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5051 Earl Bathurst, and the Castle class 4-6-0s

article by: Ian Crowder
5051 Earl Bathurst at Toddington during the 2006 Centenary gala (Photograph: Steve George)
5051 Earl Bathurst at Toddington during the 2006 Centenary gala (Photograph: Steve George)   Click to view larger version

5043 Barbury Castle carrying the Cheltenham Flyer headboard (Photograph: courtesy STEAM: Museum of the Great Western Railway picture library)
5043 Barbury Castle carrying the Cheltenham Flyer headboard (Photograph: courtesy STEAM: Museum of the Great Western Railway picture library)   Click to view larger version

An unidentified Castle class loco with the Cheltenham Flyer (Photograph: courtesy STEAM: Museum of the Great Western Railway picture library)
An unidentified Castle class loco with the Cheltenham Flyer (Photograph: courtesy STEAM: Museum of the Great Western Railway picture library)   Click to view larger version

The 4079 or Castle class 4-6-0s was arguably the most successful express locomotive design ever to run in the UK.  A development of Churchward's excellent four-cylinder Star class 4-6-0s, C B Collett improved the design in several respects - but particularly a brand new boiler (Swindon No. 8) and larger cylinders.  The first was introduced in 1924 and boasted a significantly higher tractive effort than its predecessor class and, indeed, greater power than the new Gresley 'Pacifics' on the Great Northern (later London & North Eastern Railway).  For their power, the locomotives were amongst the most economical in the country and, with their graceful lines set off by copper-capped chimney and brass safety valve bonnet the GWR publicity machine made much of them.  The 'Castles' quickly made their mark with the heaviest West of England expresses while they were regular motive power for the Cheltenham Spa Express, or 'Cheltenham Flyer', which was justifiably touted as the 'fastest train in the world'. 

The 'Flyer' was initially scheduled to cover the 77 mile leg of the journey from Swindon to Paddington in 75 minutes in 1923, an average speed of 62mph.  However, inter-company rivalry gradually led to progressive increases in this start-to-stop timing, until in June 1932 the train, with no. 5006 Tregenna Castle in charge, covered the distance in 56 minutes - an average speed of 81.6mph.  This involved sustained running over much of the journey well in excess of 90mph.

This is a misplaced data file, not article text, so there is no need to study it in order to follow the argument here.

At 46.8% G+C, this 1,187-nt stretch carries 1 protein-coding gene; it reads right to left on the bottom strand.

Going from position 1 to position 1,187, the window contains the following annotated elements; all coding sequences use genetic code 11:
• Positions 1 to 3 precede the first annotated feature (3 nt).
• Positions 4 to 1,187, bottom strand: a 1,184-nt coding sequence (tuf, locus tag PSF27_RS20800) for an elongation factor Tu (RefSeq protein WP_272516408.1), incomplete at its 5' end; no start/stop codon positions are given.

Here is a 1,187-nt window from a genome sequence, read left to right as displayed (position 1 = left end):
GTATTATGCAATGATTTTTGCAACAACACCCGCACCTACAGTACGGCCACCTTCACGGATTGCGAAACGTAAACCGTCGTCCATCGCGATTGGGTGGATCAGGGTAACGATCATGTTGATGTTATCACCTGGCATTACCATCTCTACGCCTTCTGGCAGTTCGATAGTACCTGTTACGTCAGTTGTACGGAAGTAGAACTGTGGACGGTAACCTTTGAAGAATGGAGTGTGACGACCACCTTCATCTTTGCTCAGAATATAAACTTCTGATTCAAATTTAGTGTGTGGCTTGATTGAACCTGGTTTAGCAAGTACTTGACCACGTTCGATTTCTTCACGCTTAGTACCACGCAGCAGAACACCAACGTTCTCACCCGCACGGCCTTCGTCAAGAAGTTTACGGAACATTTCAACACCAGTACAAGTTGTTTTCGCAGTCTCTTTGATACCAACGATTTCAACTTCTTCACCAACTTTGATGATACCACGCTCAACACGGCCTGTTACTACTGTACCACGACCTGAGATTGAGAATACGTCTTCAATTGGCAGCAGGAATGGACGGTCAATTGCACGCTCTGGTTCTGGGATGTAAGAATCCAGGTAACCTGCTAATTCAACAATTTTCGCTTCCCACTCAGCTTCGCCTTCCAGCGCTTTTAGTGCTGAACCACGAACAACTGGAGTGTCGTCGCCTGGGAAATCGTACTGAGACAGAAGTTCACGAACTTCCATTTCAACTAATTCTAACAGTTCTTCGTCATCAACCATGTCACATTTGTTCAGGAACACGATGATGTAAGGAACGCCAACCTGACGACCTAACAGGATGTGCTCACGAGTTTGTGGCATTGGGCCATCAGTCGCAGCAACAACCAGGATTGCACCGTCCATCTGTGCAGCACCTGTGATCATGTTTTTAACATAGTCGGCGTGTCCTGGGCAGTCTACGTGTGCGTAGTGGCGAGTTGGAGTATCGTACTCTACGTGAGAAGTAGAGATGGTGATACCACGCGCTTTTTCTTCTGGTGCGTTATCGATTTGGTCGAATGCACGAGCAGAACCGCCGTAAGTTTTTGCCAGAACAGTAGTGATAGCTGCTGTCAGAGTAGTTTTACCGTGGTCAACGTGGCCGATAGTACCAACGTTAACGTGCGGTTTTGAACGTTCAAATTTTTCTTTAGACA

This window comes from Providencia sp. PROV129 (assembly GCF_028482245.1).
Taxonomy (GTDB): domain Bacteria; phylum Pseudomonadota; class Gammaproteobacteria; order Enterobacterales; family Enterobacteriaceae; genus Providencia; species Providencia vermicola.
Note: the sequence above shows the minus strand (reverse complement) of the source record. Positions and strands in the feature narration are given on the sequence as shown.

After the Second World War, Collett's successor, F W Hawksworth, introduced minor improvements to the design, such as double blast pipes and larger superheaters - which served to enhance their already-impressive performance and members of the class started to clock the occasional 100mph.  Production continued until 1948, the class eventually numbering 171 locomotives.  Of those, 15 were rebuilds of the Star class and one was a rebuild of the Great Western's only 'Pacific', no. 111 'The Great Bear'.  That engine became no. 7037 and was named simply 'Swindon' 

The locomotive on display is no. 5051 'Earl Bathurst', one of just eight members of the class to survive.  It was completed in May 1936 and initially carried the name 'Drysllwyn Castle', taking the name 'Earl Bathurst' in 1937, from a 3200 or 'Dukedog' class 4-4-0.  This happened after objections from the peers concerned who didn't like their names on humble 4-4-0's that worked a long way from London!  5051 was withdrawn from British Railways service after covering more than 1.3 million miles and consigned to Barry scrapyard in South Wales.  It was purchased by the Great Western Society in 1969, being the fourth locomotive to leave the yeard and was delivered by rail to the Society's Didcot base.  5051 has since performed admirably on the main line and, indeed, visited the Honeybourne Line in 2006. 

The locomotive is currently 'out of ticket' (ie, its boiler certificate has expired) and is awaiting overhaul.  The locomotive is displayed by kind permission of Didcot Railway Centre.